Skip to comments.Fired Scientist Sues University of Connecticut
Posted on 03/08/2013 8:16:11 AM PST by Olog-hai
A scientist accused of faking research on the health benefits of red wine sued the University of Connecticut, claiming it violated his rights in firing him.
Dipak Das sued the University of Connecticut, its president, provost and Board of Trustees, in Superior Court. He claims the two-year investigation and hearing process that lead to his dismissal was flawed and violated his civil rights.
The university's Health Center Special Review Board began investigating Das on allegations of research misconduct in January 2009.
Das had become famous for his research into health benefits from natural substances such as resveratrol and tocotrinols. Resveratrol is an ingredient in red wine thought to promote longevity in laboratory animals. The Health Center Special Review Board released its initial findings on June 5, 2010, and in November 2010 it released its final report, which found that Das had fabricated and falsified data.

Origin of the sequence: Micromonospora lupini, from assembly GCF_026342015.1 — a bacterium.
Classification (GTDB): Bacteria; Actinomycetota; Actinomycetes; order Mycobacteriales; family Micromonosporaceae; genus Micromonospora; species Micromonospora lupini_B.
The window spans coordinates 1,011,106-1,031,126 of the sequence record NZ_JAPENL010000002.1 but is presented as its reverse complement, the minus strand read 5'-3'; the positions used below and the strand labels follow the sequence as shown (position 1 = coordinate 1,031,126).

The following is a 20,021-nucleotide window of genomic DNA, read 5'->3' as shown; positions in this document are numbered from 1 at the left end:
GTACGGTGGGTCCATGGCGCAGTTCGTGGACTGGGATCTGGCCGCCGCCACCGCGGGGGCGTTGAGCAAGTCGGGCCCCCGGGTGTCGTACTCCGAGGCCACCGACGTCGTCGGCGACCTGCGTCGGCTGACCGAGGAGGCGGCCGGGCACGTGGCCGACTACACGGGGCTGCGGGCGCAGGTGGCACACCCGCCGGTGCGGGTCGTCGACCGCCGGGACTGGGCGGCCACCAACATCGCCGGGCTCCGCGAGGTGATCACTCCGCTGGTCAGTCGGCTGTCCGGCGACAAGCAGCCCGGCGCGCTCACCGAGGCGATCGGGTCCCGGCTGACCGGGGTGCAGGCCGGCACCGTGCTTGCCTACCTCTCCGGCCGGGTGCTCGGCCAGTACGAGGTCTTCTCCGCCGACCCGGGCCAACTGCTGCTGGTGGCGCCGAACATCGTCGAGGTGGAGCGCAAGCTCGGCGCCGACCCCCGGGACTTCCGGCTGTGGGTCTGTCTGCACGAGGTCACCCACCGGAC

(Excerpt) Read more at courthousenews.com ...
This should put him in good standing to get a job as a Climate Research Scientist.
Unless you actually think UConn is all wet and you know you didn't falsify data and can prove it.
Or unless people who benefit from your research conclusions are putting you up to it. But then it's a bad strategy too.
On the other hand, maybe he thinks he can fly it past a jury of low-information voters. Roll the dice.
What? Falsifying data only is permitted in investigations demonizing cigarette smoke (especially second hand smoke) and supporting climate change claims.
He should have known better that glamorizing drinking of wine would get university watchdogs up in arms...
Aging is linked to the Bryers Patches in the intestine (infants have clear, healthy, numberous patches, but as a person ages these patches drastically reduce in color and number. These patches are also blue in color.
Yes, eat these things. Eat them freely.
[What's really creepy is this post can't get past the spell checker. Every other post I've posted today has been just fine. Ooooo. Spooky! (Maybe it's all suppose to be a big secret.)]
Not much doubt that red wine and resveratrol are good for your health. In moderate amounts, but that’s true of any healthy food. This researcher is hardly the only guy to say so.
A scientist accused of faking research on the health benefits of red wine sued the University of Connecticut, claiming it violated his rights in firing him.Pinot Noiwaaaaaahhhh.
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